Tuesday, 26 May 2015

Sydney writers' festival 2015

Tuesday 26 May 2015

I had an extremely limited, though, nevertheless, incredibly rewarding, experience at the Sydney Writers' Festival this year, mostly revolving around interactions with one of my favourite authors and the subject of my thesis, David Mitchell. Before the weekend was over, I would hear him speak at three events, meet him at two book-signings, and have my photo taken with him. 

Walking to see Mitchell a second time at the Theatre Bar at the End of the Wharf for Coffee and Papers with the Sydney Morning Herald and David Mitchell.

Mitchell and I after his third appearance (and my second book-signing) at the Roslyn Packer Theatre for 'Imagined Futures'.

My favourite interaction, however, was the first: Friday night at the City Recital Hall Angel Place event 'David Mitchell: Bending Time', where he was interviewed onstage by Kate Evans. The night had a number of highlights, including when Mitchell claimed to be, in fact, a novella writer rather than a novelist, an assertion Evans rebutted with a single heft of his latest 595-page behemoth, The Bone Clocks; when he revealed that the tea he was drinking was made accidentally with sparkling water (it happens to the best of us); and when he suggested that the key to avoiding the dystopian though all-too-plausible near future he depicts in The Bone Clocks is to 'vote in more idealistic politicians who will need to pass things that cause us some financial pain' and not to 'listen to demagogues that says, 'Vote for me and I'll scrap the carbon tax', met, of course, by enthusiastic applause from the predictably assenting literary festival audience.

Kate Evans interviewing David Mitchell, sparkling water tea in hand.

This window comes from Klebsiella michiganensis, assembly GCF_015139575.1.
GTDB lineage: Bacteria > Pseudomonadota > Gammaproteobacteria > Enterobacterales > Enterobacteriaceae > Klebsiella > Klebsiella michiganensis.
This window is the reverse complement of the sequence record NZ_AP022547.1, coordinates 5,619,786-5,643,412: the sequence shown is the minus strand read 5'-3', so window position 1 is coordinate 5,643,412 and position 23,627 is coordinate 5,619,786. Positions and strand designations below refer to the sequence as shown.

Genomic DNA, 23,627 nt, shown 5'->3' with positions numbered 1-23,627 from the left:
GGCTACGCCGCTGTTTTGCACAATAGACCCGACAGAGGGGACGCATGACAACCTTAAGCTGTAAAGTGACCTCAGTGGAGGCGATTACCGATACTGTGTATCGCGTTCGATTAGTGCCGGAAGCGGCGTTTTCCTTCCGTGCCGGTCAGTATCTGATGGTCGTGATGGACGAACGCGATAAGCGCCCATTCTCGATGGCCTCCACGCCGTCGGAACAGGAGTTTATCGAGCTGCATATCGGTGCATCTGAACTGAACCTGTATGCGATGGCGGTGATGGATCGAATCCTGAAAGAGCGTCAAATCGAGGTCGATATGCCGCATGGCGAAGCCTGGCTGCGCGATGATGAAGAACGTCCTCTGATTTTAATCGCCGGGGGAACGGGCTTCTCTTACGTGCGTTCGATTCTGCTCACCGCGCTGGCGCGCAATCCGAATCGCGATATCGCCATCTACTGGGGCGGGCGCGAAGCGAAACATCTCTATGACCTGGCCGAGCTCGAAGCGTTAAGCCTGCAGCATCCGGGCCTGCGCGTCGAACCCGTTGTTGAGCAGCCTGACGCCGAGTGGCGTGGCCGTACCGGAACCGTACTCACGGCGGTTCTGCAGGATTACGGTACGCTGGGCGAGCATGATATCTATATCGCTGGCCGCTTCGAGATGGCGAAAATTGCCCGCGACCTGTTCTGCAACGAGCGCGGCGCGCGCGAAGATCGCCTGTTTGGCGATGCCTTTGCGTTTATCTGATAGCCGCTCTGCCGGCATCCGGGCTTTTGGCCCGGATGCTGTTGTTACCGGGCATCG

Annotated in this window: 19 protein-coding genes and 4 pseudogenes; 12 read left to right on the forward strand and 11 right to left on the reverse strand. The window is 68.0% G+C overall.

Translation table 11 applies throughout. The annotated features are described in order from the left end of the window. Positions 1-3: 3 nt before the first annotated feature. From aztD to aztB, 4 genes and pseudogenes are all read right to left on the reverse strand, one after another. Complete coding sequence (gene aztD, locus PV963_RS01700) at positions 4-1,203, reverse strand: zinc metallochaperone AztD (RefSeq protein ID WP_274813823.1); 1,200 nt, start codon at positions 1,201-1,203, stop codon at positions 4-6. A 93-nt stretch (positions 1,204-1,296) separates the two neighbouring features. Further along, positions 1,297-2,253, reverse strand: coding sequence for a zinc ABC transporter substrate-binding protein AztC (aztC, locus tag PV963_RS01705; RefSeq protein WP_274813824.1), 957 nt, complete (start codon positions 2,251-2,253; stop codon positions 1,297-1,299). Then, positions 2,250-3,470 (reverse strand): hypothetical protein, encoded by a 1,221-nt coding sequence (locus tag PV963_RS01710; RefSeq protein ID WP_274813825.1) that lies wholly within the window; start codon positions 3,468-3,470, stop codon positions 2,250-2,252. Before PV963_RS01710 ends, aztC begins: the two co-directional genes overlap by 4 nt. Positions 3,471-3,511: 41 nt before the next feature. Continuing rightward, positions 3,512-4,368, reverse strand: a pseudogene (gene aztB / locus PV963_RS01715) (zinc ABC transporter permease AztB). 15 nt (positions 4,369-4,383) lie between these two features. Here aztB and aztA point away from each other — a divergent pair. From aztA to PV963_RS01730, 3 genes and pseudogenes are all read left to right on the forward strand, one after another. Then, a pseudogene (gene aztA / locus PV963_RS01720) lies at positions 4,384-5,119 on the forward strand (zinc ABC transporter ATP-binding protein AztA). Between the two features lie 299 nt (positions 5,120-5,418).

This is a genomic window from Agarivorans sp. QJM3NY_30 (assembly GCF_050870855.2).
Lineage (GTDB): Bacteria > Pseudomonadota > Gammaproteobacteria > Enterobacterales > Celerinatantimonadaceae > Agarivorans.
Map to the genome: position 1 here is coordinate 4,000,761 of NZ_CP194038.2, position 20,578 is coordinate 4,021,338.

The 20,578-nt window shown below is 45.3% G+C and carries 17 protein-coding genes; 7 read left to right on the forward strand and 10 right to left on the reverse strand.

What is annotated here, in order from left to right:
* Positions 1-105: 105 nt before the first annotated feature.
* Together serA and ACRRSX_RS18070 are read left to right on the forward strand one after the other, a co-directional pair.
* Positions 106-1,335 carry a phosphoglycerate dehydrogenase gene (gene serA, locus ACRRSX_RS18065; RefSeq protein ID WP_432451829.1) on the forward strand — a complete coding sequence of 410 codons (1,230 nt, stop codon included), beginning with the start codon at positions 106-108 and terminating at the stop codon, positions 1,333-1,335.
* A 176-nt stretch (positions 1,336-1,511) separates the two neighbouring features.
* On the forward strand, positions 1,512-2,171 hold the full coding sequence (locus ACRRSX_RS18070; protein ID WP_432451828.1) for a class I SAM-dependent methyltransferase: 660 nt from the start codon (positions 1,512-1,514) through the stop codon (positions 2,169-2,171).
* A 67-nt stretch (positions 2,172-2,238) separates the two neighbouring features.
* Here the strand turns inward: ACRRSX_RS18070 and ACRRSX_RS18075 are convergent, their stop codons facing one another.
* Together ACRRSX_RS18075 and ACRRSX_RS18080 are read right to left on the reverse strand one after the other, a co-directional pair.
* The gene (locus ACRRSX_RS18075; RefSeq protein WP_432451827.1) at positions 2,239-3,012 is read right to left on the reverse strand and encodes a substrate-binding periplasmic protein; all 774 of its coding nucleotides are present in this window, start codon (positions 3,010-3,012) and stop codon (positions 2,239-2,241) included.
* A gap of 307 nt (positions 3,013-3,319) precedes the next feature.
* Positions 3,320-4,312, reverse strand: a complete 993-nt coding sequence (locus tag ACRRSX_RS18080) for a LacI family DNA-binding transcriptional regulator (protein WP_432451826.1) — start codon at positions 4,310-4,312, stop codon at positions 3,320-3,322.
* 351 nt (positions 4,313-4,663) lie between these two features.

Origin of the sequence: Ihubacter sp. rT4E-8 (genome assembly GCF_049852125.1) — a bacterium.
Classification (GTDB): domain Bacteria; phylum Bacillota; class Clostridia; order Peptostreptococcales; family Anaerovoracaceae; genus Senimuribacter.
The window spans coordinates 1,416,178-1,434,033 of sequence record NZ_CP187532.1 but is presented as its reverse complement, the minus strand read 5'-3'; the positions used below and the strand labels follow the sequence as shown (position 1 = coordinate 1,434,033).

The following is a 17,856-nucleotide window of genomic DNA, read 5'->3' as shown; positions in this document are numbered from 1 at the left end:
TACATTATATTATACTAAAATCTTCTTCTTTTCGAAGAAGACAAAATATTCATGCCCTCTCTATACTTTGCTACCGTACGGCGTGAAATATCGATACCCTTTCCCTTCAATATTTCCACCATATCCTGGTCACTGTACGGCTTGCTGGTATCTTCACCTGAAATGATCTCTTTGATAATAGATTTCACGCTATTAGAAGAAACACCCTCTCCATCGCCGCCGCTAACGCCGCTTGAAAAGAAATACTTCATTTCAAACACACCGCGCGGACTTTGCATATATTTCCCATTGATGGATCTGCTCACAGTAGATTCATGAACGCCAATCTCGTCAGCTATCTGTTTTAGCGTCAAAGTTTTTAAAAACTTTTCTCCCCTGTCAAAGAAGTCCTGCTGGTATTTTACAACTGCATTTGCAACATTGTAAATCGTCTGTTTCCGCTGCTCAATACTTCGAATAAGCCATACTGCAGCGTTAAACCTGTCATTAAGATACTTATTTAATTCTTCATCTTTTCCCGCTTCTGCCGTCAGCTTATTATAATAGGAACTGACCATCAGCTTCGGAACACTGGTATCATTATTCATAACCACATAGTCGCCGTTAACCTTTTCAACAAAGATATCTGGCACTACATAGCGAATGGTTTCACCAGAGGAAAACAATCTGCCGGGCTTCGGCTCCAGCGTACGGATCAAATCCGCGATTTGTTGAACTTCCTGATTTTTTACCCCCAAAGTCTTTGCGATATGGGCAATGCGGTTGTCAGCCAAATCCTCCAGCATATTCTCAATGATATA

Two questions before the end of the interview, Evans invited audience members to start making their way to the microphones positioned around the hall. As she asked her final question, I noticed they were all still vacant, so I plucked up my courage and seized the opportunity. When I got to the microphone, Mitchell was still making his way through his answer. I felt conspicuous standing there, ten or fifteen metres away from where they were seated onstage, blocking the view of the audience members behind me with my not inconsiderable height, so I decided I would crouch in the aisle, which also felt somewhat ridiculous, but the best choice under the circumstances. 

Then came my moment. 'Now, is anybody going to make their way to—' began Evans, before I sprung up from my position like a Jack in the Box.

'Hello!' said Mitchell jovially, before assigning me seven years good luck for being his first questioner and offering me some of his (nearly entirely in tact) block of Cadbury's vegemite chocolate.

'That's actually kind of relevant to my question', I began. The whole event was recorded and broadcast by Radio National, and you can hear our full interaction from about 37:45 here (look for number 7. 'David Mitchell – The Bone Clocks'), but here's a summary, starting with my question: